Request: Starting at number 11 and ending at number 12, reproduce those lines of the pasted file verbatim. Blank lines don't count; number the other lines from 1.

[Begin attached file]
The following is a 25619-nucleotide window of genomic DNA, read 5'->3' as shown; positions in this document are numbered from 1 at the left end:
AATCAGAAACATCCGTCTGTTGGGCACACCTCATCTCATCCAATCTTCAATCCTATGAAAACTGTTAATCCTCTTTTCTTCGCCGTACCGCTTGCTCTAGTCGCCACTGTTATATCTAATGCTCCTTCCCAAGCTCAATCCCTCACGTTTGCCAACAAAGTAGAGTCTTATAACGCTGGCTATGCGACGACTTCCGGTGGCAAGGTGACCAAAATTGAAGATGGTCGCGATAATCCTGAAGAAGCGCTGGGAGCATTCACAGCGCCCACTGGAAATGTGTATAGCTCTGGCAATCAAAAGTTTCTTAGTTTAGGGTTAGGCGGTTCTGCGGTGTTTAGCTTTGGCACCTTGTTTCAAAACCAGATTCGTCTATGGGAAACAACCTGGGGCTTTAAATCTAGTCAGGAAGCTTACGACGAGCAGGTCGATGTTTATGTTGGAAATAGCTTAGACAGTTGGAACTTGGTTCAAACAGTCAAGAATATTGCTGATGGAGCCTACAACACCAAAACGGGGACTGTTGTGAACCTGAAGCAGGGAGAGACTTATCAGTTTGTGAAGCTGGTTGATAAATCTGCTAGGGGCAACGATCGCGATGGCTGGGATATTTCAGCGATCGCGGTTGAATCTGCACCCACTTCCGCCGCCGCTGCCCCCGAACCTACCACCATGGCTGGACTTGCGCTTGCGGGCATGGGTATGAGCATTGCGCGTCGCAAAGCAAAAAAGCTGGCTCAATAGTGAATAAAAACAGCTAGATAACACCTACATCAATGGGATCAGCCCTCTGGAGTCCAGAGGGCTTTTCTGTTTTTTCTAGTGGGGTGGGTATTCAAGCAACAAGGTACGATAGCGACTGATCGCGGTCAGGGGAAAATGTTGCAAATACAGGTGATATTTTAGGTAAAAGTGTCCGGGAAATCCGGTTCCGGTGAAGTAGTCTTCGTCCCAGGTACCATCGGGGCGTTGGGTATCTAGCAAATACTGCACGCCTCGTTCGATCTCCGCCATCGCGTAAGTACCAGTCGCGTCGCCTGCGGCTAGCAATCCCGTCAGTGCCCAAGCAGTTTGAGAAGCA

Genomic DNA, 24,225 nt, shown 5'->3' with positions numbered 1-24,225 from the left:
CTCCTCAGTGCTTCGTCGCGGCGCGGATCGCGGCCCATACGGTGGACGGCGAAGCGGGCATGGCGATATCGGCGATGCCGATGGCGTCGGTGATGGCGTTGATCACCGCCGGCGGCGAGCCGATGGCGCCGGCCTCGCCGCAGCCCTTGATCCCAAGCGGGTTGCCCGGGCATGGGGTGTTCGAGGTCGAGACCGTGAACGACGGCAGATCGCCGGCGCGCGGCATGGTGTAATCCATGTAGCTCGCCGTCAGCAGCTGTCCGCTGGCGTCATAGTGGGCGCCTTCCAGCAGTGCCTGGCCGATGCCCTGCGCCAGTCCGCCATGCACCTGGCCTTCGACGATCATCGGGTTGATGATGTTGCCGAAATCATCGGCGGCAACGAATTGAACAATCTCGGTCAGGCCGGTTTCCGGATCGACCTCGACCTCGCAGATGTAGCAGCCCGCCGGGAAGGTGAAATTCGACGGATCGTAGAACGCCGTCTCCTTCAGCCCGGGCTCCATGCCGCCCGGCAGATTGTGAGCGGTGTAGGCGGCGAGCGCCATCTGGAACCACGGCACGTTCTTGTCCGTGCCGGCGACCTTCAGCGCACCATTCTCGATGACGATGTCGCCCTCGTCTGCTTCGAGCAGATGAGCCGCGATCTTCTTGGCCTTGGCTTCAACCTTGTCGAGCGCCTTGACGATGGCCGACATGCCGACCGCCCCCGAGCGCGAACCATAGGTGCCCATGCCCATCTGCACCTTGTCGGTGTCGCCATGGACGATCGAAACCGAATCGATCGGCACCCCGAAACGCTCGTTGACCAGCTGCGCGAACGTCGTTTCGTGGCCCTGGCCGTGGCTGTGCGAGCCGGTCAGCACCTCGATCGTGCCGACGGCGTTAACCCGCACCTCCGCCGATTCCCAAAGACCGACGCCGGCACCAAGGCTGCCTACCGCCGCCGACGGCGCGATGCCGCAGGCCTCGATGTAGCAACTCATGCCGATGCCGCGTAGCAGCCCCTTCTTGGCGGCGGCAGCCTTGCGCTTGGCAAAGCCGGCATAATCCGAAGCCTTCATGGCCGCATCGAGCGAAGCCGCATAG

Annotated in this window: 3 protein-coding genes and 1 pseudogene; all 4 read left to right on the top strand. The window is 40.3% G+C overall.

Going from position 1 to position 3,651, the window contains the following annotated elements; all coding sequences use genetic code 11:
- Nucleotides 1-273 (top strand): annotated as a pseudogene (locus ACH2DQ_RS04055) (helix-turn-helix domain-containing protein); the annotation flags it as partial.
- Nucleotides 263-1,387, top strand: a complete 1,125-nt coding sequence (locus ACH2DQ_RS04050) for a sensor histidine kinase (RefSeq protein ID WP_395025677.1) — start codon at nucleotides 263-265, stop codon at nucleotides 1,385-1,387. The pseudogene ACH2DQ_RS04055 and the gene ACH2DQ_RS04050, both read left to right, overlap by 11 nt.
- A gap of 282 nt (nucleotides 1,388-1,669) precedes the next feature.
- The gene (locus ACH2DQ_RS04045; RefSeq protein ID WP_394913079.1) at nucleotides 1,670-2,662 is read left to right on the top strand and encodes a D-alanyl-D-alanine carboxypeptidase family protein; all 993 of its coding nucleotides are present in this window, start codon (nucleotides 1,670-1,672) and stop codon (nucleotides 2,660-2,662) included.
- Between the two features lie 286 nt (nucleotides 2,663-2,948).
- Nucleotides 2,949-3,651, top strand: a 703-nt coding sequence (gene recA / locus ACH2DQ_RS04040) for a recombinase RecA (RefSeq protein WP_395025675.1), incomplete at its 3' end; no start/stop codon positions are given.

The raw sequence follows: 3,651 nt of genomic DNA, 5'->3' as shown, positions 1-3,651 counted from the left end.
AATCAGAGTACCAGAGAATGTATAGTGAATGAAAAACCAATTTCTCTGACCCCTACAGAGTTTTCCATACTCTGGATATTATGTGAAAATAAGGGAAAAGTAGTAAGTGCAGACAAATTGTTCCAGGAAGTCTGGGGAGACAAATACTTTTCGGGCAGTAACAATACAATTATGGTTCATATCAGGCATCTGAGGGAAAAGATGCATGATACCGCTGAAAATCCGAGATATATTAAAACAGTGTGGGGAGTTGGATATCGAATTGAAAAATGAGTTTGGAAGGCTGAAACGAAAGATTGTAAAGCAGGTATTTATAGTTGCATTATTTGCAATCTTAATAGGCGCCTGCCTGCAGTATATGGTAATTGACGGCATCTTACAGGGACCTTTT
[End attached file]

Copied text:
- Between the two features lie 286 nt (nucleotides 2,663-2,948).
- Nucleotides 2,949-3,651, top strand: a 703-nt coding sequence (gene recA / locus ACH2DQ_RS04040) for a recombinase RecA (RefSeq protein WP_395025675.1), incomplete at its 3' end; no start/stop codon positions are given.